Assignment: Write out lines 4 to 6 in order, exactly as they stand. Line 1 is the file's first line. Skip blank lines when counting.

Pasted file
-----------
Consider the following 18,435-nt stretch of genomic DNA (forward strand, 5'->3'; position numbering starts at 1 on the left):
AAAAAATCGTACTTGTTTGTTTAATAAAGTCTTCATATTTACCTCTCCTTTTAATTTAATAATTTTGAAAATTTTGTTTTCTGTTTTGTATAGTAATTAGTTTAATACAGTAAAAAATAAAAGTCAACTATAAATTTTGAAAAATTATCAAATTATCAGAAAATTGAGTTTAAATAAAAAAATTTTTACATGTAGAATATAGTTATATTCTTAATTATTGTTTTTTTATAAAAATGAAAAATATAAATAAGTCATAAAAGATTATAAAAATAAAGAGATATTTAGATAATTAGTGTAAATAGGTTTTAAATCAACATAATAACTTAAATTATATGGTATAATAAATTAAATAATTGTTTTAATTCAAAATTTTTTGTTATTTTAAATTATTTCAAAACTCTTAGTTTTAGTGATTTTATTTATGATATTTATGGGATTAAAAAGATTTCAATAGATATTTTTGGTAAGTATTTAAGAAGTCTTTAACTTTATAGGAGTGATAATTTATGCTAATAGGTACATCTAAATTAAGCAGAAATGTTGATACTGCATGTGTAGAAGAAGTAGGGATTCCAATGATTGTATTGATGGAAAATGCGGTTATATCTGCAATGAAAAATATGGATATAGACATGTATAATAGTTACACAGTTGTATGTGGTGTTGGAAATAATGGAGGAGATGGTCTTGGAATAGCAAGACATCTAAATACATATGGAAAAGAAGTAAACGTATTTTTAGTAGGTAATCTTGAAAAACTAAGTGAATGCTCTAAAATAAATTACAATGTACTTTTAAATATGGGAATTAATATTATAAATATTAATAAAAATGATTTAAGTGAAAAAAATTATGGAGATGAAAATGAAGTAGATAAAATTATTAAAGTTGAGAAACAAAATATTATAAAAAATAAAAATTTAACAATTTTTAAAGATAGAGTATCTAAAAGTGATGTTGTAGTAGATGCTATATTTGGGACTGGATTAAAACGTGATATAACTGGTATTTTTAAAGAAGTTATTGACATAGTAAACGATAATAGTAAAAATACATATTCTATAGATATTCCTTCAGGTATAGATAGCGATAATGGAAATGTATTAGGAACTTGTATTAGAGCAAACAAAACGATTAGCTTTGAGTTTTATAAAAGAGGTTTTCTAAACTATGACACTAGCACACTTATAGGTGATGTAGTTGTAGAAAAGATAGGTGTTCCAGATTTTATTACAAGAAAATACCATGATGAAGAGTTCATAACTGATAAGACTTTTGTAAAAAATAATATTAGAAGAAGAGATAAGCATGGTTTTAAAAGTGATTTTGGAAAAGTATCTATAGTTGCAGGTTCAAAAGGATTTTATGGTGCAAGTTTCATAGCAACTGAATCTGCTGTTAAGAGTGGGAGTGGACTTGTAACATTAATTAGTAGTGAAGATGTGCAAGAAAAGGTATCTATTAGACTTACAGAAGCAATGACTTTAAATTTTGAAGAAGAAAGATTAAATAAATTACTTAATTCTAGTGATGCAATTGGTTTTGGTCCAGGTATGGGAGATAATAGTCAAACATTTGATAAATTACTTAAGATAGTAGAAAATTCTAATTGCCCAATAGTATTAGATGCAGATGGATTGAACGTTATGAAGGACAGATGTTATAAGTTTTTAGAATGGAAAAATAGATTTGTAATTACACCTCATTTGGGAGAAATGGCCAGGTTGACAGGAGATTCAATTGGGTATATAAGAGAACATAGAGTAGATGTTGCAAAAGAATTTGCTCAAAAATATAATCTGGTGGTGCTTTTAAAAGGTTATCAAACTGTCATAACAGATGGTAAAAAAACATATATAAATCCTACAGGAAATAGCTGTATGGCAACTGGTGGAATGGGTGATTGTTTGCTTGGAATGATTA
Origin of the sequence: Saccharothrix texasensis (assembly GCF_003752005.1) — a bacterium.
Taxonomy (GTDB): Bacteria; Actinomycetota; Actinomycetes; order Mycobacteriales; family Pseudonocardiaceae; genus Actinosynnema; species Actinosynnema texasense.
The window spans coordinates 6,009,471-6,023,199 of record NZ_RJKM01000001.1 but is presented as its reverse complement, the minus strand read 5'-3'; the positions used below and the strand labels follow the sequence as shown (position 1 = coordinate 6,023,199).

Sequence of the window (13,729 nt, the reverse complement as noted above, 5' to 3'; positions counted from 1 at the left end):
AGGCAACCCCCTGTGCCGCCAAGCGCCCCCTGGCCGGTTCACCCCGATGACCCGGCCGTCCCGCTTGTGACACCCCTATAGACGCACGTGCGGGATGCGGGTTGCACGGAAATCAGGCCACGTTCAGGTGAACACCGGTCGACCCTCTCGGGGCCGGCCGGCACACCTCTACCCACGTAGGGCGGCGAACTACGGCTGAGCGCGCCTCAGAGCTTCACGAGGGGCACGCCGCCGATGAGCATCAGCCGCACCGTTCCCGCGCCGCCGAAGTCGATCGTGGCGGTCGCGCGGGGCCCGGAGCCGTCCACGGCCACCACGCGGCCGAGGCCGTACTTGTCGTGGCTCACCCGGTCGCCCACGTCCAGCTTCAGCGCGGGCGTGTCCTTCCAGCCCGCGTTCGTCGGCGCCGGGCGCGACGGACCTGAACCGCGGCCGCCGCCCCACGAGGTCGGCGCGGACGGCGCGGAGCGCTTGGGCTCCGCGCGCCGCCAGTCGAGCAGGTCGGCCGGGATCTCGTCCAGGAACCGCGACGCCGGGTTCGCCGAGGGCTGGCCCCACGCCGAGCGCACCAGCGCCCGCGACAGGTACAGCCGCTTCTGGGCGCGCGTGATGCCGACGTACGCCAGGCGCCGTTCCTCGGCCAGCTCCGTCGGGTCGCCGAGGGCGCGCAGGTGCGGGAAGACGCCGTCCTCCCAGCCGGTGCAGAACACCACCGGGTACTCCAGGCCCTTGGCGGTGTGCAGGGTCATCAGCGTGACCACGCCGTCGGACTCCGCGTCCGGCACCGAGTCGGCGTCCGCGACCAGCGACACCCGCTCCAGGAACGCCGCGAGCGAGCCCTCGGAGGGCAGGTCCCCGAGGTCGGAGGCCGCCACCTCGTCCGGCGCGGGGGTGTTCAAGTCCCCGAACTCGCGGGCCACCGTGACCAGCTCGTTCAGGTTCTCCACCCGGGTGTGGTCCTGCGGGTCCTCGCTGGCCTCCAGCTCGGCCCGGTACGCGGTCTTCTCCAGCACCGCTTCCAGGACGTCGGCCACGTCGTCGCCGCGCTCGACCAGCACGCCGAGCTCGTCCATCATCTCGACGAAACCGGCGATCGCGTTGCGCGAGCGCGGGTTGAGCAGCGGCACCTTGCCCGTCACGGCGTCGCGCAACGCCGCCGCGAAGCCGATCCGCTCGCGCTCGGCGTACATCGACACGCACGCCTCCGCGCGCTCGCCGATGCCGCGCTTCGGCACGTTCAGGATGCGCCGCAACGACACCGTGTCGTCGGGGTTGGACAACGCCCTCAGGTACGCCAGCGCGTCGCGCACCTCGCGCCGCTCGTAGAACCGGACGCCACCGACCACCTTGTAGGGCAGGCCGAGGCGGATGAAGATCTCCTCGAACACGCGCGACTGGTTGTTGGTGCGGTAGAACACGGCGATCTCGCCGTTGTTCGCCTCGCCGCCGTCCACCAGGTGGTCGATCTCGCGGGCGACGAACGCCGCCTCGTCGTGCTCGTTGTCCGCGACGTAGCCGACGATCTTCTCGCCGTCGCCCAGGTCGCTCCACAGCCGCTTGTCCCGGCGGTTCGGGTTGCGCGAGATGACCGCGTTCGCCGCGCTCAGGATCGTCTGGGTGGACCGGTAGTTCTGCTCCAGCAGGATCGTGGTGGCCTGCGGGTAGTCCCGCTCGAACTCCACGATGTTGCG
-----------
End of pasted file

Taxonomy (GTDB): Bacteria; Actinomycetota; Actinomycetes; order Mycobacteriales; family Pseudonocardiaceae; genus Actinosynnema; species Actinosynnema texasense.
The window spans coordinates 6,009,471-6,023,199 of record NZ_RJKM01000001.1 but is presented as its reverse complement, the minus strand read 5'-3'; the positions used below and the strand labels follow the sequence as shown (position 1 = coordinate 6,023,199).

Sequence of the window (13,729 nt, the reverse complement as noted above, 5' to 3'; positions counted from 1 at the left end):